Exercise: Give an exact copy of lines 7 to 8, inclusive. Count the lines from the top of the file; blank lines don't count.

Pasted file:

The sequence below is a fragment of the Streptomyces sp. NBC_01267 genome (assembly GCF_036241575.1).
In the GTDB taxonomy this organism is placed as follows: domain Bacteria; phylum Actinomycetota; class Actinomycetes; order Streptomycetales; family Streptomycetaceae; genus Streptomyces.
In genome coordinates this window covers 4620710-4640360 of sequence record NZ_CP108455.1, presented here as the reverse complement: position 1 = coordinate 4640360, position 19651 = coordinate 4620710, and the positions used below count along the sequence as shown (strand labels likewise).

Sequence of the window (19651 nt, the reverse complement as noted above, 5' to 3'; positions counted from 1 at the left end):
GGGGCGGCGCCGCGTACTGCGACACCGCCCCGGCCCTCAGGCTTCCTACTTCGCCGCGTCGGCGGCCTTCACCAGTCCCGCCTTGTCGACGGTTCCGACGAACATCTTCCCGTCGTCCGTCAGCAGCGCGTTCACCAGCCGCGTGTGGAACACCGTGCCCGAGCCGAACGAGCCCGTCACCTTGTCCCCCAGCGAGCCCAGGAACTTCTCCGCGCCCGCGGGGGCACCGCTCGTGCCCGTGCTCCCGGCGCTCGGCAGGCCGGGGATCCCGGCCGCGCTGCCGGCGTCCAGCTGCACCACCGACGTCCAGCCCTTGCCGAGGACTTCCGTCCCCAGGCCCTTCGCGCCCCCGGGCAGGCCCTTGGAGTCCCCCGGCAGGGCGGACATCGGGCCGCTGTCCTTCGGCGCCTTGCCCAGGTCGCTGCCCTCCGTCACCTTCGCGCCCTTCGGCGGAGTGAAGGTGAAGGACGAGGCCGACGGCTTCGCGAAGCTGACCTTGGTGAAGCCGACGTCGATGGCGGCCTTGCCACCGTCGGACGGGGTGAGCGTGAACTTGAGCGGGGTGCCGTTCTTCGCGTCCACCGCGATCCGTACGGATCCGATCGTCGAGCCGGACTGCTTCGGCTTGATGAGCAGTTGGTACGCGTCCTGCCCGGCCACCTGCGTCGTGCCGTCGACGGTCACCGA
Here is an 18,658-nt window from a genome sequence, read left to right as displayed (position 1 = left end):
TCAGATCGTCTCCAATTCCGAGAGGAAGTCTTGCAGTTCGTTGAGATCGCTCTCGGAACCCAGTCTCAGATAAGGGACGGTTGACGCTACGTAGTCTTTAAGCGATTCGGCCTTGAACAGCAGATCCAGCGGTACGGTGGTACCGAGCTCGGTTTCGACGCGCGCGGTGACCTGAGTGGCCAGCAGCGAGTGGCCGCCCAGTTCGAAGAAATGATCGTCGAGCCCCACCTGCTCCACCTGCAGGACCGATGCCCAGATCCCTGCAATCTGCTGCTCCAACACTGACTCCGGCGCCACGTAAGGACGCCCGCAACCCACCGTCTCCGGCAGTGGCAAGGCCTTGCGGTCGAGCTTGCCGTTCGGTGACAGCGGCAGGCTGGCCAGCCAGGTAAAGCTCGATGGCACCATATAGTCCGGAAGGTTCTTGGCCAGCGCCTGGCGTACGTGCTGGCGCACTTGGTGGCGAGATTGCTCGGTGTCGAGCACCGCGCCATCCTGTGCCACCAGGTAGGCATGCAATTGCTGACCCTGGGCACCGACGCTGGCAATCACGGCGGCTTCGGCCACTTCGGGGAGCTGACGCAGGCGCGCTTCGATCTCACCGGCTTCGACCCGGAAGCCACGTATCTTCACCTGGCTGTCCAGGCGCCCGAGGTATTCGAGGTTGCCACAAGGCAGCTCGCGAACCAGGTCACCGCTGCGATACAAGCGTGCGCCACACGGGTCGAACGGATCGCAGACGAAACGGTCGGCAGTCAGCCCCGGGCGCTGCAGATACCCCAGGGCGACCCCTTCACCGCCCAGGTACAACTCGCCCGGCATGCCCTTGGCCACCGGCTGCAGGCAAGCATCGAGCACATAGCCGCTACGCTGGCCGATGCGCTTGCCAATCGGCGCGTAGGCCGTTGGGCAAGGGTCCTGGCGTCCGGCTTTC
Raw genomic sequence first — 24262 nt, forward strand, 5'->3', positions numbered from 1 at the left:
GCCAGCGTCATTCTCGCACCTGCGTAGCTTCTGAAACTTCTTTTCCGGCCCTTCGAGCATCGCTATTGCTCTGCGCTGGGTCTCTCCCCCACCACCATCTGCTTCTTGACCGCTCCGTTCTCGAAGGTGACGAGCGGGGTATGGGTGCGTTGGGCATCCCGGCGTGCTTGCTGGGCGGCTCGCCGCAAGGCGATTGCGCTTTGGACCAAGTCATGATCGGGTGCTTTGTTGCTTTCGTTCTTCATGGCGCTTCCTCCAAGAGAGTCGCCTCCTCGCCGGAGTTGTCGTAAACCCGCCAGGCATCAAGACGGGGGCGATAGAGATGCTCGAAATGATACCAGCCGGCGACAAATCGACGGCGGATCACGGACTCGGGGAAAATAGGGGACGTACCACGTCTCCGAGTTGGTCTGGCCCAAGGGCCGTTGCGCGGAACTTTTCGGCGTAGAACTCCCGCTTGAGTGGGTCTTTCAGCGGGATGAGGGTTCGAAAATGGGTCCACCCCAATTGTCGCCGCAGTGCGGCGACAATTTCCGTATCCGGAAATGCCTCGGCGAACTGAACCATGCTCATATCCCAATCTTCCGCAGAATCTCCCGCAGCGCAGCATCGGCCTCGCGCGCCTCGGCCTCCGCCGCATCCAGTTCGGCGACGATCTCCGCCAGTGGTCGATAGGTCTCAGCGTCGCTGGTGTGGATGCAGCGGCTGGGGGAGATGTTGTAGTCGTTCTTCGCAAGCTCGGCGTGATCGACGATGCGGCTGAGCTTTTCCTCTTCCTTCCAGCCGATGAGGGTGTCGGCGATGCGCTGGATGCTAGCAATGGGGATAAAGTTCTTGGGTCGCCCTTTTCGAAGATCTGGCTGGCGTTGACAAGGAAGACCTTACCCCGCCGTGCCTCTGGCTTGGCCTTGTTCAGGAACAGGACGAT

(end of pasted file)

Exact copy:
TCAGATCGTCTCCAATTCCGAGAGGAAGTCTTGCAGTTCGTTGAGATCGCTCTCGGAACCCAGTCTCAGATAAGGGACGGTTGACGCTACGTAGTCTTTAAGCGATTCGGCCTTGAACAGCAGATCCAGCGGTACGGTGGTACCGAGCTCGGTTTCGACGCGCGCGGTGACCTGAGTGGCCAGCAGCGAGTGGCCGCCCAGTTCGAAGAAATGATCGTCGAGCCCCACCTGCTCCACCTGCAGGACCGATGCCCAGATCCCTGCAATCTGCTGCTCCAACACTGACTCCGGCGCCACGTAAGGACGCCCGCAACCCACCGTCTCCGGCAGTGGCAAGGCCTTGCGGTCGAGCTTGCCGTTCGGTGACAGCGGCAGGCTGGCCAGCCAGGTAAAGCTCGATGGCACCATATAGTCCGGAAGGTTCTTGGCCAGCGCCTGGCGTACGTGCTGGCGCACTTGGTGGCGAGATTGCTCGGTGTCGAGCACCGCGCCATCCTGTGCCACCAGGTAGGCATGCAATTGCTGACCCTGGGCACCGACGCTGGCAATCACGGCGGCTTCGGCCACTTCGGGGAGCTGACGCAGGCGCGCTTCGATCTCACCGGCTTCGACCCGGAAGCCACGTATCTTCACCTGGCTGTCCAGGCGCCCGAGGTATTCGAGGTTGCCACAAGGCAGCTCGCGAACCAGGTCACCGCTGCGATACAAGCGTGCGCCACACGGGTCGAACGGATCGCAGACGAAACGGTCGGCAGTCAGCCCCGGGCGCTGCAGATACCCCAGGGCGACCCCTTCACCGCCCAGGTACAACTCGCCCGGCATGCCCTTGGCCACCGGCTGCAGGCAAGCATCGAGCACATAGCCGCTACGCTGGCCGATGCGCTTGCCAATCGGCGCGTAGGCCGTTGGGCAAGGGTCCTGGCGTCCGGCTTTC
Raw genomic sequence first — 24262 nt, forward strand, 5'->3', positions numbered from 1 at the left: